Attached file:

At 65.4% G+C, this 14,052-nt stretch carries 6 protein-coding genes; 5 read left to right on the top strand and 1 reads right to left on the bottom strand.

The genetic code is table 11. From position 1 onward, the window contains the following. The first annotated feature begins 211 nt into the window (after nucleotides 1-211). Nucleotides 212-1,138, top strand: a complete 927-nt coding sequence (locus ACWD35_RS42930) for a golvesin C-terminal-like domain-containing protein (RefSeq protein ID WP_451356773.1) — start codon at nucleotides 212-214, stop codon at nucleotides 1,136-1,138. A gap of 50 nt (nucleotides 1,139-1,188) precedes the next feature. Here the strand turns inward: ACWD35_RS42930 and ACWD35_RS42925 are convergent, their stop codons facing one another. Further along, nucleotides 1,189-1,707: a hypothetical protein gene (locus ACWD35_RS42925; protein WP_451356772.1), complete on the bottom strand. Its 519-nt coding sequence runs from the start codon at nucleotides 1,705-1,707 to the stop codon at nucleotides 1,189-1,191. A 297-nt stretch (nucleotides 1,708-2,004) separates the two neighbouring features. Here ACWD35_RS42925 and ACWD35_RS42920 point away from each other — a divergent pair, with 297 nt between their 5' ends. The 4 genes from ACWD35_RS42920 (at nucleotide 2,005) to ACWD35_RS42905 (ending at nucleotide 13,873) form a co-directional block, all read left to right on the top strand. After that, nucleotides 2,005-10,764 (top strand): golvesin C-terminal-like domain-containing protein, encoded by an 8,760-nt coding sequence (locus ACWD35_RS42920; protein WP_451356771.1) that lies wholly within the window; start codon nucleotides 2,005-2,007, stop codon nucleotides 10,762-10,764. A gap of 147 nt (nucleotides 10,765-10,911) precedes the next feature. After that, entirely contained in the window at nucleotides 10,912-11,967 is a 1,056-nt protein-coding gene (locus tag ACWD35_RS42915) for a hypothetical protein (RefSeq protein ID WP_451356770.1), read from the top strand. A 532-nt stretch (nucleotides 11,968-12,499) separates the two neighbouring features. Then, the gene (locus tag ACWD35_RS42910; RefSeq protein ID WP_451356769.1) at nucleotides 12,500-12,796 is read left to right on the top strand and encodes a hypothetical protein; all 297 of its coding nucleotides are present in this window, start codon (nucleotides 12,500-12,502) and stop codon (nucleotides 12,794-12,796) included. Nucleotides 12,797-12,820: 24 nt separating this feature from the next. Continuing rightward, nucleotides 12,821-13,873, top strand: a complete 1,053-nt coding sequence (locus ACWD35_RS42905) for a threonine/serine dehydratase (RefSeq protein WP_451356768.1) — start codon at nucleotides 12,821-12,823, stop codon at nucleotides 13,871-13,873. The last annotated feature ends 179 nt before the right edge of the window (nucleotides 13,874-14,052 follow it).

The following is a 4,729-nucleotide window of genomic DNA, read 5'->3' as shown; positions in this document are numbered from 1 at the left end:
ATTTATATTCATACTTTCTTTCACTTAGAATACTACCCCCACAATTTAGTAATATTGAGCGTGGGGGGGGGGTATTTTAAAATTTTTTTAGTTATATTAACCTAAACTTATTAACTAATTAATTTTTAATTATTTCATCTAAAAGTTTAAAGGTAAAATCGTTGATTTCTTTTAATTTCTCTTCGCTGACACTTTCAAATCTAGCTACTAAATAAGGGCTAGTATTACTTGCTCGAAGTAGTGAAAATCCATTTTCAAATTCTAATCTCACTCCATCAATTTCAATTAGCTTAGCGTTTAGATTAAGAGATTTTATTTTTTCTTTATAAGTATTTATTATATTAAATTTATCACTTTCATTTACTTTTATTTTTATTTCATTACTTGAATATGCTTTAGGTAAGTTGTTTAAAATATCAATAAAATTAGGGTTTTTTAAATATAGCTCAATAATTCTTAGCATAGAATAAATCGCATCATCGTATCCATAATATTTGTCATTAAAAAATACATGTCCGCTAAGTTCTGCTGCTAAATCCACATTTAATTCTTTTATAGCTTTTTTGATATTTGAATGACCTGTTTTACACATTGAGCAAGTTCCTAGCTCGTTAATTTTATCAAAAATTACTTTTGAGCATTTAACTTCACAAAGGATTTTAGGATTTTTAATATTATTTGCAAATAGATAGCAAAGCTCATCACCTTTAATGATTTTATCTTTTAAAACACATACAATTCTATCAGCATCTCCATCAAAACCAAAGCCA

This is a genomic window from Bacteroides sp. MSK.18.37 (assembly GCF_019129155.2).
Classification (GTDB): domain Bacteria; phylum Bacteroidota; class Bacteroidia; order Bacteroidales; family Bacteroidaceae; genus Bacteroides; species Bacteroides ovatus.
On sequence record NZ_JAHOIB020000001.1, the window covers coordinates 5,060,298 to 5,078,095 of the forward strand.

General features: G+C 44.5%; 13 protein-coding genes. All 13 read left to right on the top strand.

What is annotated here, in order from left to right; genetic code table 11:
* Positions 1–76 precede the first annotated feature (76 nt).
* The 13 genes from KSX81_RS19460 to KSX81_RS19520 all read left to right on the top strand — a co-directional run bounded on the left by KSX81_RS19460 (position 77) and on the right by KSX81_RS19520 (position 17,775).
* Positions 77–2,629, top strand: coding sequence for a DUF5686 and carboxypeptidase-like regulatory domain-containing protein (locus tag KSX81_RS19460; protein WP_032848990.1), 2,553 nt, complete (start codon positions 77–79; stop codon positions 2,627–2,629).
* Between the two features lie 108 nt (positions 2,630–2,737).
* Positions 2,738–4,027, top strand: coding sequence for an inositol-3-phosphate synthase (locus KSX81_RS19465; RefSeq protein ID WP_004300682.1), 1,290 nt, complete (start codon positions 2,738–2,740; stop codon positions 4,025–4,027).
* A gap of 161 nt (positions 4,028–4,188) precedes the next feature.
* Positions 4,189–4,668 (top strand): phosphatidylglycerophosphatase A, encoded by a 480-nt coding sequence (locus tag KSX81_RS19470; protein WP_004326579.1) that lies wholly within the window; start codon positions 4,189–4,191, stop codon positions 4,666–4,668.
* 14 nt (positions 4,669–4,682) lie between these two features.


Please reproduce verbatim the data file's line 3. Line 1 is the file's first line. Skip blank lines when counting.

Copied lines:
The following is a 4,729-nucleotide window of genomic DNA, read 5'->3' as shown; positions in this document are numbered from 1 at the left end: